NFL announces coronavirus testing procedures

NFL players will be tested daily for the coronavirus for at least the first two weeks of training camp under the league’s testing protocols.

The NFL and the players’ union reached an agreement as rookies for Houston and Kansas City were set to report to camp Monday, with rookies for other teams to begin arriving Tuesday.

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The agreement comes a day after several high-profile players, including reigning Super Bowl MVP Patrick Mahomes, took to Twitter calling for the league to address their health and safety concerns over returning amid the virus outbreak.

Dr. Allen Sills, the NFL chief medical officer, said more than one negative test is required before players initially enter the building to begin physical exams or any form of team activity, ahead of the league’s scheduled start on September 10.

After two weeks of daily testing, if the positivity rate of those tests falls below five per cent among players and Tier I and Tier II individuals, as described in previously NFL protocols, testing would go to every other day. If the positivity rate doesn’t fall below that threshold, daily testing would continue until it drops.

“There’s no finish line with health and safety and I think these protocols are very much living and breathing documents, which means they will change as we gain new knowledge about this virus, as we gain new knowledge about transmission, as we gain new knowledge about testing and there are new tests and new techniques that come online,” Sills said. “We very much anticipate that these protocols will change.”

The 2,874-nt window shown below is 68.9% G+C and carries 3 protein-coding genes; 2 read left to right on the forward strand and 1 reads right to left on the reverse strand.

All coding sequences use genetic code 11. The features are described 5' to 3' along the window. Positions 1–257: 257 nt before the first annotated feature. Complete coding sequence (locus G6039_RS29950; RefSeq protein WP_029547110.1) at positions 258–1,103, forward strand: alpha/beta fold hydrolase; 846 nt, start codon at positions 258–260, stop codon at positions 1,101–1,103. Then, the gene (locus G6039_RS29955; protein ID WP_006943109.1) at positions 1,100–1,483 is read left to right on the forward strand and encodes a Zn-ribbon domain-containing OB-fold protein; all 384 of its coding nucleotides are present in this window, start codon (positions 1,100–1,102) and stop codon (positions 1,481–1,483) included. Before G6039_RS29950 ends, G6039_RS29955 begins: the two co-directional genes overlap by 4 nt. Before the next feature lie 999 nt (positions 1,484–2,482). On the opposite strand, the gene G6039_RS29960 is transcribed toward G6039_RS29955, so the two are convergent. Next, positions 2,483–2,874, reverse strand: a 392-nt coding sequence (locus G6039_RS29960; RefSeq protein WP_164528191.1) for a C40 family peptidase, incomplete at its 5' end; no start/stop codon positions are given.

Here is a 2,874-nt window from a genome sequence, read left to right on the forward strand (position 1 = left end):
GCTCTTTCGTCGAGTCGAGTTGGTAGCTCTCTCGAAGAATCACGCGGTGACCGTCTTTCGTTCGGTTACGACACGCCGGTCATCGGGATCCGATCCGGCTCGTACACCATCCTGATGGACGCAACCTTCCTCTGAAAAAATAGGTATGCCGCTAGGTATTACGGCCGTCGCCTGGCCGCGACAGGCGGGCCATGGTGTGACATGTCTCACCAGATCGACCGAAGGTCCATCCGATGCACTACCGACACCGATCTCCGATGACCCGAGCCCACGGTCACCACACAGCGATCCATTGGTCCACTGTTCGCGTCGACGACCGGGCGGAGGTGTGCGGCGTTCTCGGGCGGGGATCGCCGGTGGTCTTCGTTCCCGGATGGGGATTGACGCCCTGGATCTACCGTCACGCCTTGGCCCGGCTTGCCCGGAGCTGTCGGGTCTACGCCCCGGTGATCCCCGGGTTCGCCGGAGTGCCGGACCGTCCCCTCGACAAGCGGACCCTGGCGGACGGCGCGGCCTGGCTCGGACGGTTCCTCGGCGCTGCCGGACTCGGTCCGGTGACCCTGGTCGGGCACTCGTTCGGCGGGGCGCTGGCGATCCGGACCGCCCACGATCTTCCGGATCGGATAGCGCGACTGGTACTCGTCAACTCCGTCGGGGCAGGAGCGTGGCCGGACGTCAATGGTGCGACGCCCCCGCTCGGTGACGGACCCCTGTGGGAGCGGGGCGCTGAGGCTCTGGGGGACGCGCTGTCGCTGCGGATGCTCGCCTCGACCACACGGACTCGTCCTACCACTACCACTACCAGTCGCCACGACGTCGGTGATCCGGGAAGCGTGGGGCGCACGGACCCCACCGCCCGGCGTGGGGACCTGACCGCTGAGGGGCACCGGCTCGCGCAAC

The NFL has sought input from other leagues that have already returned to action, including leagues outside the country. It’s not known how many positive tests would result in shutting down the football season.

“These are complicated issues which involve a lot of factors,” Sills said.

“But suffice it to say we very much look at it from a medical and public health standpoint, and we want to make sure that first and foremost we’re creating the safest possible environment for our players, for our coaches and our staff, but that we’re also operating within the safest environment for each one of our clubs’ locations, which means ongoing and regular communication with the public health authorities in those areas.”

The league and the NFLPA already finalised protocols regarding team travel, media, and treatment response, and updated the facilities protocol to specifically address training camp based on recommendations from a joint committee of doctors, trainers and strength coaches formed by the league and players’ union.

On Friday, the league sent players and teams an “Education Protocol” for camp which requires clubs to distribute joint educational materials and to conduct educational sessions for players, staff and family members.

“Everything that we’re doing is centred around the concept of risk mitigation,” Sills said. “We know that we can’t eliminate risk, but we’re trying to mitigate it as much as possible for everyone. We know that this is going to be a shared responsibility.”

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